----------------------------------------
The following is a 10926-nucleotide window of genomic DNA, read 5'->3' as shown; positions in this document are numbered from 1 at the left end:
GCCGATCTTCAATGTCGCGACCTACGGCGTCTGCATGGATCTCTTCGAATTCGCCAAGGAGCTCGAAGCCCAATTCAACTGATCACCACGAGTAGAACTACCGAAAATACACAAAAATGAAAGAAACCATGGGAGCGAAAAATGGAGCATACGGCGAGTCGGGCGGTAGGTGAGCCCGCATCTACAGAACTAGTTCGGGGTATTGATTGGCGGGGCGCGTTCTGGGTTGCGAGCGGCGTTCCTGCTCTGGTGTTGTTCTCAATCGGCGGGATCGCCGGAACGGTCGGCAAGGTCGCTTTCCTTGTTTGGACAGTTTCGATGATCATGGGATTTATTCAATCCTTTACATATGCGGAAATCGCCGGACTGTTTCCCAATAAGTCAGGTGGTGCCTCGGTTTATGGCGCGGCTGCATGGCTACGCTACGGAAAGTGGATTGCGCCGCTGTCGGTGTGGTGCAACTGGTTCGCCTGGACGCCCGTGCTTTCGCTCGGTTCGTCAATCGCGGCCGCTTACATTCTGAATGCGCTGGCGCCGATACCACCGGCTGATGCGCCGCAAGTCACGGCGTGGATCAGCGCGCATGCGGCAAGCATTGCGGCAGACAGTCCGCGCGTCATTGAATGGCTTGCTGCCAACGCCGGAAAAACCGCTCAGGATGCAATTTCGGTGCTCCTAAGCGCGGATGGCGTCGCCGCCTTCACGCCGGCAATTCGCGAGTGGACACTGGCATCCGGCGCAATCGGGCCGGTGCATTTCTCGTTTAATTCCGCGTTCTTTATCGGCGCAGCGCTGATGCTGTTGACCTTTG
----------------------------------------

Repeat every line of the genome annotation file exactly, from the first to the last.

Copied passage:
The following is a 10926-nucleotide window of genomic DNA, read 5'->3' as shown; positions in this document are numbered from 1 at the left end:
GCCGATCTTCAATGTCGCGACCTACGGCGTCTGCATGGATCTCTTCGAATTCGCCAAGGAGCTCGAAGCCCAATTCAACTGATCACCACGAGTAGAACTACCGAAAATACACAAAAATGAAAGAAACCATGGGAGCGAAAAATGGAGCATACGGCGAGTCGGGCGGTAGGTGAGCCCGCATCTACAGAACTAGTTCGGGGTATTGATTGGCGGGGCGCGTTCTGGGTTGCGAGCGGCGTTCCTGCTCTGGTGTTGTTCTCAATCGGCGGGATCGCCGGAACGGTCGGCAAGGTCGCTTTCCTTGTTTGGACAGTTTCGATGATCATGGGATTTATTCAATCCTTTACATATGCGGAAATCGCCGGACTGTTTCCCAATAAGTCAGGTGGTGCCTCGGTTTATGGCGCGGCTGCATGGCTACGCTACGGAAAGTGGATTGCGCCGCTGTCGGTGTGGTGCAACTGGTTCGCCTGGACGCCCGTGCTTTCGCTCGGTTCGTCAATCGCGGCCGCTTACATTCTGAATGCGCTGGCGCCGATACCACCGGCTGATGCGCCGCAAGTCACGGCGTGGATCAGCGCGCATGCGGCAAGCATTGCGGCAGACAGTCCGCGCGTCATTGAATGGCTTGCTGCCAACGCCGGAAAAACCGCTCAGGATGCAATTTCGGTGCTCCTAAGCGCGGATGGCGTCGCCGCCTTCACGCCGGCAATTCGCGAGTGGACACTGGCATCCGGCGCAATCGGGCCGGTGCATTTCTCGTTTAATTCCGCGTTCTTTATCGGCGCAGCGCTGATGCTGTTGACCTTTG